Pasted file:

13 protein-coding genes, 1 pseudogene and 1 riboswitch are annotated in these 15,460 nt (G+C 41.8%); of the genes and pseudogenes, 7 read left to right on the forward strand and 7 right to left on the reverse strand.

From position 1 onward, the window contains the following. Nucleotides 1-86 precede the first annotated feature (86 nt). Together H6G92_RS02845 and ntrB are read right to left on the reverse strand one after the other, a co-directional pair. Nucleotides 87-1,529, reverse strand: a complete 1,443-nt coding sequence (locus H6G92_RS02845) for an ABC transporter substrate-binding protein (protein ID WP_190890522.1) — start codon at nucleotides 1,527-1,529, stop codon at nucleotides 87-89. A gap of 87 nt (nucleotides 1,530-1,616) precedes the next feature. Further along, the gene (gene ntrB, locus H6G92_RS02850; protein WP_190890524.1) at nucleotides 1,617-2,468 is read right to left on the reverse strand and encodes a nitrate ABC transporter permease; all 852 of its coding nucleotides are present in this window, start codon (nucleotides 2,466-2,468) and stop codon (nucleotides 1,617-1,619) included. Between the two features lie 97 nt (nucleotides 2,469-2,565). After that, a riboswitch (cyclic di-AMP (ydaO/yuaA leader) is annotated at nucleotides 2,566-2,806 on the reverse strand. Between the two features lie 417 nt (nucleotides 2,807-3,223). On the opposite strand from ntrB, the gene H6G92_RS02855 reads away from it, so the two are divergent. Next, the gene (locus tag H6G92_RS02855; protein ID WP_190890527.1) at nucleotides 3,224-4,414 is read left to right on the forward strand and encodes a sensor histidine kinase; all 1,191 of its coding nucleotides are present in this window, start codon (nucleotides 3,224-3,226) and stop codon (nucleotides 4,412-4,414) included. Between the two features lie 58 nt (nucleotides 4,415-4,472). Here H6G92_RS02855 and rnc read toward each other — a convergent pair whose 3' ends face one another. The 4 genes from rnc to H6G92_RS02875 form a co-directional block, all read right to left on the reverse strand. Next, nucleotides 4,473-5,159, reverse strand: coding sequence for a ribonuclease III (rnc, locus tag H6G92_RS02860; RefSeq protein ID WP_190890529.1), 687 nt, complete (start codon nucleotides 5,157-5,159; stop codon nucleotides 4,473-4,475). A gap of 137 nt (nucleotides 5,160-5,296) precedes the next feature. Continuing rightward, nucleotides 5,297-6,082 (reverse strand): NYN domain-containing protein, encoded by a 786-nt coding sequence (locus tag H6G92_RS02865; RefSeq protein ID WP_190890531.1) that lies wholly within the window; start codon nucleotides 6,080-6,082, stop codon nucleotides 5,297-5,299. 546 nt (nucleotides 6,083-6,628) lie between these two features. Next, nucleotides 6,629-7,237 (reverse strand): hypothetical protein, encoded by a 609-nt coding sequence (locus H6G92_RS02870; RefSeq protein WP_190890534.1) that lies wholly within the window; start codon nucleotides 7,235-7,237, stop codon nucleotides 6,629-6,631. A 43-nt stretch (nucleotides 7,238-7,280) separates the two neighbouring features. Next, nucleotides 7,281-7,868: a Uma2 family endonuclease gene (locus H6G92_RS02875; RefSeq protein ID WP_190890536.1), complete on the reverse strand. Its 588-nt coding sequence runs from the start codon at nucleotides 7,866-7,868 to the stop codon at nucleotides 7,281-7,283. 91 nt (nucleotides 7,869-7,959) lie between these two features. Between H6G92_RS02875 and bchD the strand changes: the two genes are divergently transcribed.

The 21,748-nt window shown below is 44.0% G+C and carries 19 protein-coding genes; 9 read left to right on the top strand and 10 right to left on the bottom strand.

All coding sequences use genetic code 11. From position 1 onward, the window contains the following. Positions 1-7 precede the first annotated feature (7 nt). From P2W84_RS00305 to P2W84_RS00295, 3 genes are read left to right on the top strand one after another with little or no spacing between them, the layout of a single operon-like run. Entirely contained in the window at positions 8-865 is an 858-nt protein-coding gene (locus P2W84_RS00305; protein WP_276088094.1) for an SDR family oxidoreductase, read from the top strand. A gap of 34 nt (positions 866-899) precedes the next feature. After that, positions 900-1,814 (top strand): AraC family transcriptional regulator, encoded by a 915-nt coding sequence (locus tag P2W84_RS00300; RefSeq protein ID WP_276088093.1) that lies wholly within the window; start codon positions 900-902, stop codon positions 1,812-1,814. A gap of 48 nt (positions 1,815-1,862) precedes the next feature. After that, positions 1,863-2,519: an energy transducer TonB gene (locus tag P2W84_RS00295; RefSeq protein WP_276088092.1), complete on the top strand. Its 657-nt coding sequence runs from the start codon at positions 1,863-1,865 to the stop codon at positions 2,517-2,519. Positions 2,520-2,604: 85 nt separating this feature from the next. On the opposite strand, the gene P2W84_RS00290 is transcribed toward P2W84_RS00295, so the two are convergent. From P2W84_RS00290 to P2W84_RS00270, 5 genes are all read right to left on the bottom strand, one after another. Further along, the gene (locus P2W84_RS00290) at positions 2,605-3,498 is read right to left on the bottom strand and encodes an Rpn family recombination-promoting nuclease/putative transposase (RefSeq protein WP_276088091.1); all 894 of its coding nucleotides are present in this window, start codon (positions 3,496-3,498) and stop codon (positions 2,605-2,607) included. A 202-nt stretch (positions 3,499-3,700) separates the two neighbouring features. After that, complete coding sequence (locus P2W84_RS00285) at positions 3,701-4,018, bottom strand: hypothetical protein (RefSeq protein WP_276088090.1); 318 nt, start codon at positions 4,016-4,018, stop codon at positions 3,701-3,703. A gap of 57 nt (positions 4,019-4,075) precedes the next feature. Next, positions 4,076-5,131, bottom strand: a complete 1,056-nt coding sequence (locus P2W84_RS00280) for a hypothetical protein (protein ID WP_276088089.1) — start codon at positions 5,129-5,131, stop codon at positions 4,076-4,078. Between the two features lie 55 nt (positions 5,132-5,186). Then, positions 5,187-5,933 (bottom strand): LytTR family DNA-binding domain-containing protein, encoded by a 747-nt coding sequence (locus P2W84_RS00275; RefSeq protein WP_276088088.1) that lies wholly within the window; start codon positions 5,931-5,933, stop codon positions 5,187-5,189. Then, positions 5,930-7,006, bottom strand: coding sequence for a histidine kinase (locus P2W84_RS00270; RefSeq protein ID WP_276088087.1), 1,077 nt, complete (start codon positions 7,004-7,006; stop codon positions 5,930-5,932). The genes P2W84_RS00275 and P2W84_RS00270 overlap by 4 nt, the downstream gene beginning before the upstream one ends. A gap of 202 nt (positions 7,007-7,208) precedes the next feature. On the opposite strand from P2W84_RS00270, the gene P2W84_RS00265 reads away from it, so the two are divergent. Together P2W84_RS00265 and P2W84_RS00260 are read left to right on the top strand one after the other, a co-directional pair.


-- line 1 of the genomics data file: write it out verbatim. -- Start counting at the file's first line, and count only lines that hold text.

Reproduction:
13 protein-coding genes, 1 pseudogene and 1 riboswitch are annotated in these 15,460 nt (G+C 41.8%); of the genes and pseudogenes, 7 read left to right on the forward strand and 7 right to left on the reverse strand.